|LETTER TO EDITOR
|Year : 2018 | Volume
| Issue : 1 | Page : 49-50
Perceived Nonpsychological Etiologies of Cardiovascular Diseases are Unable to Predict Heart Risk Perception
Ali Soroush1, Mozhgan Saeidi2, Saeid Komasi3
1 Lifestyle Modification Research Center, Imam Reza Hospital, Kermanshah University of Medical Sciences, Kermanshah, Iran
2 Cardiac Rehabilitation Center, Imam Ali Hospital, Kermanshah University of Medical Sciences, Kermanshah, Iran
3 Clinical Research Development Center, Imam Reza Hospital, Kermanshah University of Medical Sciences, Kermanshah, Iran
|Date of Web Publication||26-Feb-2018|
Dr. Saeid Komasi
Clinical Research Development Center, Imam Reza Hospital, Kermanshah University of Medical Sciences, Zakarya Razi Boulevard, Kermanshah
Source of Support: None, Conflict of Interest: None
|How to cite this article:|
Soroush A, Saeidi M, Komasi S. Perceived Nonpsychological Etiologies of Cardiovascular Diseases are Unable to Predict Heart Risk Perception. Res Cardiovasc Med 2018;7:49-50
|How to cite this URL:|
Soroush A, Saeidi M, Komasi S. Perceived Nonpsychological Etiologies of Cardiovascular Diseases are Unable to Predict Heart Risk Perception. Res Cardiovasc Med [serial online] 2018 [cited 2020 May 26];7:49-50. Available from: http://www.rcvmonline.com/text.asp?2018/7/1/49/226164
Heart risk perception is an important predictor in adopting a healthy lifestyle and prevention of cardiovascular diseases (CVDs). Numerous reports in the general and clinical population with more than three cardiac risk factors indicate that most people underestimate their risk of CVDs.,, Incorrect understanding of people about cardiovascular risk affects their health behaviors. In addition to heart risk perception, prevention of CVDs requires an understanding of the illness risk factors. Perceived heart risk factors (PHRFs) include five classes of biological (gender, age, family history), environmental (smoke and toxic substances, water and air pollution, war), physiological (diabetes, high blood pressure, high cholesterol, obesity), behavior (nutrition, smoking and drug abuse, sedentary lifestyle, work pressure physically), and psychological risk factors (anger and hostility, stress, anxiety, and depression).,,, In the primary prevention phase, the identification of the factors associated with heart risk perception can be effective in controlling the fatal cardiac events. Thus, it is necessary to examine the relationship between PHRFs and heart risk perception.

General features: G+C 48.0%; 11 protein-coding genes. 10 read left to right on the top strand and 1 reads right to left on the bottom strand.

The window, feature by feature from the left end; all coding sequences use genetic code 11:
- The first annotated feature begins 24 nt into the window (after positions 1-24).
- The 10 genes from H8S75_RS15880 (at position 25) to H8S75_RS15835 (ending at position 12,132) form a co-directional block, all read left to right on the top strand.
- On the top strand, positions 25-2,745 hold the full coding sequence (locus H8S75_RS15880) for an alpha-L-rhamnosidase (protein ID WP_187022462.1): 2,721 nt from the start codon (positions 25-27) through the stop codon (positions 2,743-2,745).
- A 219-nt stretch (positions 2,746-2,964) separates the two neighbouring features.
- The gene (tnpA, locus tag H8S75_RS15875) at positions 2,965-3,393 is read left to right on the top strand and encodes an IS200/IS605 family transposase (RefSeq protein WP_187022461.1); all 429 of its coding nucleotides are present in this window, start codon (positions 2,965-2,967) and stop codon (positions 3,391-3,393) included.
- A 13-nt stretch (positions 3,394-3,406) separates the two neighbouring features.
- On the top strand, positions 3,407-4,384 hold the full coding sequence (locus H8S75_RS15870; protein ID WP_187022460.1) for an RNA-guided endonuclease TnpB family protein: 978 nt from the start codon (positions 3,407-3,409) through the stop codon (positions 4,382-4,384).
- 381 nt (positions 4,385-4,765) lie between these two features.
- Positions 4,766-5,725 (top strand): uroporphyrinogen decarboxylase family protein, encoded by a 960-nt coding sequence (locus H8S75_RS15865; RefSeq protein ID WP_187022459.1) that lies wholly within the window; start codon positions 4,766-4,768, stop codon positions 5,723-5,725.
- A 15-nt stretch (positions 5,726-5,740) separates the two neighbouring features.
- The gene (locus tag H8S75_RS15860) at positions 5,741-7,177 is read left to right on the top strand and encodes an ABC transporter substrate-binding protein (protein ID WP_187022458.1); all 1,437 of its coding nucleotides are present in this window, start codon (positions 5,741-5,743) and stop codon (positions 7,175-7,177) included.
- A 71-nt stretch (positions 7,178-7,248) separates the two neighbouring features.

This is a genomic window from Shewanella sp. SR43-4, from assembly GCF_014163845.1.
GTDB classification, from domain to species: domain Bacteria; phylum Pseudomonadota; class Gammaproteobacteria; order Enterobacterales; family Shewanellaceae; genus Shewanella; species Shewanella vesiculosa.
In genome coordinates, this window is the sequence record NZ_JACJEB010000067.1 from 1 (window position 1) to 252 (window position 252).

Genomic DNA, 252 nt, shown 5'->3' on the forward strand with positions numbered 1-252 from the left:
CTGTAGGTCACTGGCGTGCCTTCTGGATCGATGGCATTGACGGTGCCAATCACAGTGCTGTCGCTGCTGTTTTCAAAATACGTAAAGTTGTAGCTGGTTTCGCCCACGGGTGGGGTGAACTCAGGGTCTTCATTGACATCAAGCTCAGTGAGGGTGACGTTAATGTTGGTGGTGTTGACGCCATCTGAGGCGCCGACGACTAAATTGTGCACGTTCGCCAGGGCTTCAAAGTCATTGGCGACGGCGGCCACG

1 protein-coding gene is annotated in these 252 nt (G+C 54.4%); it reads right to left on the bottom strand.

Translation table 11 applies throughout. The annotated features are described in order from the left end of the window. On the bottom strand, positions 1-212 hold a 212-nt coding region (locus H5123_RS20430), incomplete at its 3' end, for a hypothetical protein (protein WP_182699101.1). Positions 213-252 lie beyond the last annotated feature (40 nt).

Based on these considerations, the present study was conducted to examine the relationship between PHRFs and heart risk perception. During September–October 2016, 65 patients referred to an outpatient clinic of Imam Reza Hospital in Kermanshah were studied. The participants were randomly selected and responded to the questionnaire after written informed consent to participate in the study. Furthermore, this study was approved by ethical committee of Kermanshah University of Medical Sciences. PHRFs scale with Iranian validation and standardization  and heart risk perception scale  as valid measurements were provided for the samples by a clinical psychologist. Participants completed forms after receiving the necessary explanations. After confirming no violations of statistical assumptions, data were analyzed using Pearson correlation coefficient. In addition, linear regression analysis was used to determine the role of PHRFs in predicting heart risk perception. All statistical analyses were performed using the software SPSS ver. 20.0 for Windows (IBM SPSS, Armonk, NY, USA) software.